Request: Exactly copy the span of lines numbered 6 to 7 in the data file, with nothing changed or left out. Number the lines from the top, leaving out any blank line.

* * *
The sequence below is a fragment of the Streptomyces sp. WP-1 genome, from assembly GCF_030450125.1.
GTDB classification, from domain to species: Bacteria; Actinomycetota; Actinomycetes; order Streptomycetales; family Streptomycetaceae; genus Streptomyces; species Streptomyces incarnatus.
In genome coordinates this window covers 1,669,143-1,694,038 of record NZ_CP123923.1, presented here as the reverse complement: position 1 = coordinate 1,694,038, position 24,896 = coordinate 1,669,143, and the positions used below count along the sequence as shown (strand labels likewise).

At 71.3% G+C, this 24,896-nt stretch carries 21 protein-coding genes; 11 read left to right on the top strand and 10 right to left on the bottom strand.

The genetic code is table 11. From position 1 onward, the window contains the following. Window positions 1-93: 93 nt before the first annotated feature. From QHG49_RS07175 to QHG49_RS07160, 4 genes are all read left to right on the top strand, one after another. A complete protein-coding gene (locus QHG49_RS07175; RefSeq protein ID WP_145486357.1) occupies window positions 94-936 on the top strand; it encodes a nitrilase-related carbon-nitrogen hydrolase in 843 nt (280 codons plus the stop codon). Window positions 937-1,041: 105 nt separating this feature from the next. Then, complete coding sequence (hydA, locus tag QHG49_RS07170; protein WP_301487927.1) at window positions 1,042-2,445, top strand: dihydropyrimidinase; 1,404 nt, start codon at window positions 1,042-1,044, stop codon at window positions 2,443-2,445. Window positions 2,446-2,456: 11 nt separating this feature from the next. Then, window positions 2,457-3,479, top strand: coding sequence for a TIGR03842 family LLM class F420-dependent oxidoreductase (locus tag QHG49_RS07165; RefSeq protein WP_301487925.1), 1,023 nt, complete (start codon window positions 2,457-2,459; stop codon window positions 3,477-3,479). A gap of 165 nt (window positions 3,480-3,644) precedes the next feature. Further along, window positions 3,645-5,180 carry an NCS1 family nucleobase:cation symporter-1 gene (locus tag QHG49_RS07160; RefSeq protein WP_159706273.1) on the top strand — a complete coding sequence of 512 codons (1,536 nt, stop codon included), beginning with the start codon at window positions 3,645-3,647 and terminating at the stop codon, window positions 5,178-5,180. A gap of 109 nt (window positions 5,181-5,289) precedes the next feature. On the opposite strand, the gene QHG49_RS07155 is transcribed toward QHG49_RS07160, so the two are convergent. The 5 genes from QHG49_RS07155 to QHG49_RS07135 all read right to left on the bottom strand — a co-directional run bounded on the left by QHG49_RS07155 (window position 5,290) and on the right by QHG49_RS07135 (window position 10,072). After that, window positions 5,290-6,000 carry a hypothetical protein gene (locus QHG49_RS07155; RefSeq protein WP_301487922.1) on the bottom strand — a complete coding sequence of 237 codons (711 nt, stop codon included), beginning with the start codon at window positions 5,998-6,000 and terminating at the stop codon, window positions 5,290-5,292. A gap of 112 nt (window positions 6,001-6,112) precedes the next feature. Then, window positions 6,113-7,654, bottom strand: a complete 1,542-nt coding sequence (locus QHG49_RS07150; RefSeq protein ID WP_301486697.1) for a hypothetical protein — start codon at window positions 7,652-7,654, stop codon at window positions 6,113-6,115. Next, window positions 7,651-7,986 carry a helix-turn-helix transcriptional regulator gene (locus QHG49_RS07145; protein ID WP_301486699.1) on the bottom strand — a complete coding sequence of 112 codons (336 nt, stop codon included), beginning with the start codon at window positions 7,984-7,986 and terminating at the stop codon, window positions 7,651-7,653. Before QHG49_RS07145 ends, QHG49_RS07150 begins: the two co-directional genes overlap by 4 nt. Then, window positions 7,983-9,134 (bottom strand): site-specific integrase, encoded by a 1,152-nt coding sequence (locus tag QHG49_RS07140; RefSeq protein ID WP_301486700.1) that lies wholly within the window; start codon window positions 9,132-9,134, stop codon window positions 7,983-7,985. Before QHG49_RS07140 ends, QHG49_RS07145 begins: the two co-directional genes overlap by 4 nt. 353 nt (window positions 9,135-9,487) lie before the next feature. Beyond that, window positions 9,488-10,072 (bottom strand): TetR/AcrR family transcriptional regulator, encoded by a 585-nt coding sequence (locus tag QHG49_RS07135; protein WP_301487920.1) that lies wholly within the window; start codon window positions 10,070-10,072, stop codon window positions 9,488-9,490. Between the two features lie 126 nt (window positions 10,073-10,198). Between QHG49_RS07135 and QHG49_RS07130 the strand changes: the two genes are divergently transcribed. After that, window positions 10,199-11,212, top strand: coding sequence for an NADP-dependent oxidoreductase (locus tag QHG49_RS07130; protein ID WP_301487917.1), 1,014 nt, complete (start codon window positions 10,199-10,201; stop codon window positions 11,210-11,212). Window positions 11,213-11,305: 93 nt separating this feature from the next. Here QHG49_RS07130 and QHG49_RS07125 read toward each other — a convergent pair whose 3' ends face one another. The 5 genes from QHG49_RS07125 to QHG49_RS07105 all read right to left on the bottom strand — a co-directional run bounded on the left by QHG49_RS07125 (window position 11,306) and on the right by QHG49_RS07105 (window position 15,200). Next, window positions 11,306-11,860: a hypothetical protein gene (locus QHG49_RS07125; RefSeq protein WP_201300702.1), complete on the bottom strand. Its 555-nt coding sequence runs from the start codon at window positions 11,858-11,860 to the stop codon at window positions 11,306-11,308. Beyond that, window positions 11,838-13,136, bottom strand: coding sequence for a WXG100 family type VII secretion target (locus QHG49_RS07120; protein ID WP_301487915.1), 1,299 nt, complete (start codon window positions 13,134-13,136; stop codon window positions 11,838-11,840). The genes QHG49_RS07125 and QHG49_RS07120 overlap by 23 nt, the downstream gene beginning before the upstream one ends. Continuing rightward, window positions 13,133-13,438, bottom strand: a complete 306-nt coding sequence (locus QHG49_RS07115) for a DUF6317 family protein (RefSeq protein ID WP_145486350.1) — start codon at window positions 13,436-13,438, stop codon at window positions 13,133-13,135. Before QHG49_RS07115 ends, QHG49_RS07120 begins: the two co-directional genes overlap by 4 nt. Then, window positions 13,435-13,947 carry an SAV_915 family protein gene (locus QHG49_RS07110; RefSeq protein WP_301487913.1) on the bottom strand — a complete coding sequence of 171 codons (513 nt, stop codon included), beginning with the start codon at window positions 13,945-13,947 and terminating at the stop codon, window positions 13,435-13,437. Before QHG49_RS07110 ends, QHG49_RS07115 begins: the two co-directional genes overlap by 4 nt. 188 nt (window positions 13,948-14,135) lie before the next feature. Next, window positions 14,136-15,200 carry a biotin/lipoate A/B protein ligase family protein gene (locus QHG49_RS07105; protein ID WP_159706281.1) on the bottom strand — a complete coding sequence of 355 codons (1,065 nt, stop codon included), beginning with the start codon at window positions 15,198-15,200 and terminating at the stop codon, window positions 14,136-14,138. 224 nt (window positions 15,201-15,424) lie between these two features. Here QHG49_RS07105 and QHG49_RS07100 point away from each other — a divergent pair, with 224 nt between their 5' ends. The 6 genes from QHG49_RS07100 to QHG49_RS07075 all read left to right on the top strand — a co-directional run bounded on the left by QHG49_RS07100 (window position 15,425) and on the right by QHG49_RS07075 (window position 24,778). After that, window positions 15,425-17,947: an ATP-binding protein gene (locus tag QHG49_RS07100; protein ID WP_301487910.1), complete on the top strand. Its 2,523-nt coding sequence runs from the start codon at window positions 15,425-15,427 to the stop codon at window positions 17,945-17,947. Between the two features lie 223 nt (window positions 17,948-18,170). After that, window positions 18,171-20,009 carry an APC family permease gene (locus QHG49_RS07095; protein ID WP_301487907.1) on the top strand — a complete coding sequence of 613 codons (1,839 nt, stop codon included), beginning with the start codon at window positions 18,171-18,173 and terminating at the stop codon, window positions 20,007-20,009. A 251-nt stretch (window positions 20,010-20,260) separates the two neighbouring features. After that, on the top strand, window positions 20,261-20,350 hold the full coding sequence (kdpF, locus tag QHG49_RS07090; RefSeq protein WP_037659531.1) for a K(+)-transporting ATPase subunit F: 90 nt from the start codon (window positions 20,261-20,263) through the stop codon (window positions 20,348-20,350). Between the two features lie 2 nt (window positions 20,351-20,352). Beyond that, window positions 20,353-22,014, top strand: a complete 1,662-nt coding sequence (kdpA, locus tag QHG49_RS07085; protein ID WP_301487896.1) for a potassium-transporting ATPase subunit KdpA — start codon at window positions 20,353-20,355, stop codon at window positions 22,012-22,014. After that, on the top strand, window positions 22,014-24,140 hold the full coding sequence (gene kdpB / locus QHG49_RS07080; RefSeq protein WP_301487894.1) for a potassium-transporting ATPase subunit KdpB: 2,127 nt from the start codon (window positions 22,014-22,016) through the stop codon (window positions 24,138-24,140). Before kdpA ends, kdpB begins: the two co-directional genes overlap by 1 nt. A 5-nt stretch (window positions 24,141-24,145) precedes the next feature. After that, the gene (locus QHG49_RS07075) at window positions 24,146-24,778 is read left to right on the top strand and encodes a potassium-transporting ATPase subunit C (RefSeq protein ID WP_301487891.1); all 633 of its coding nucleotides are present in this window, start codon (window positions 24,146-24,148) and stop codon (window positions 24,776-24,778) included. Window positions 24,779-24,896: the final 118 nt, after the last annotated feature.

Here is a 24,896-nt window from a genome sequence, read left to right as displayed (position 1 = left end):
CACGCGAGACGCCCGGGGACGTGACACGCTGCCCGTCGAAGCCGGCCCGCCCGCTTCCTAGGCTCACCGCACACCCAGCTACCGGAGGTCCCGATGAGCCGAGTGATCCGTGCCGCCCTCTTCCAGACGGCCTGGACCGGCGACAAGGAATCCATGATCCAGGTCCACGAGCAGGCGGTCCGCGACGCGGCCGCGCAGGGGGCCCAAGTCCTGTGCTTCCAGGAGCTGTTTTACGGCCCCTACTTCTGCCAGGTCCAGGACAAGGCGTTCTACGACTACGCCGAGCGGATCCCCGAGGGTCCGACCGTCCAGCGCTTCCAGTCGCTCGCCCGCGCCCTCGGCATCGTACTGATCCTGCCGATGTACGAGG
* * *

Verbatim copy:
Here is a 24,896-nt window from a genome sequence, read left to right as displayed (position 1 = left end):
CACGCGAGACGCCCGGGGACGTGACACGCTGCCCGTCGAAGCCGGCCCGCCCGCTTCCTAGGCTCACCGCACACCCAGCTACCGGAGGTCCCGATGAGCCGAGTGATCCGTGCCGCCCTCTTCCAGACGGCCTGGACCGGCGACAAGGAATCCATGATCCAGGTCCACGAGCAGGCGGTCCGCGACGCGGCCGCGCAGGGGGCCCAAGTCCTGTGCTTCCAGGAGCTGTTTTACGGCCCCTACTTCTGCCAGGTCCAGGACAAGGCGTTCTACGACTACGCCGAGCGGATCCCCGAGGGTCCGACCGTCCAGCGCTTCCAGTCGCTCGCCCGCGCCCTCGGCATCGTACTGATCCTGCCGATGTACGAGG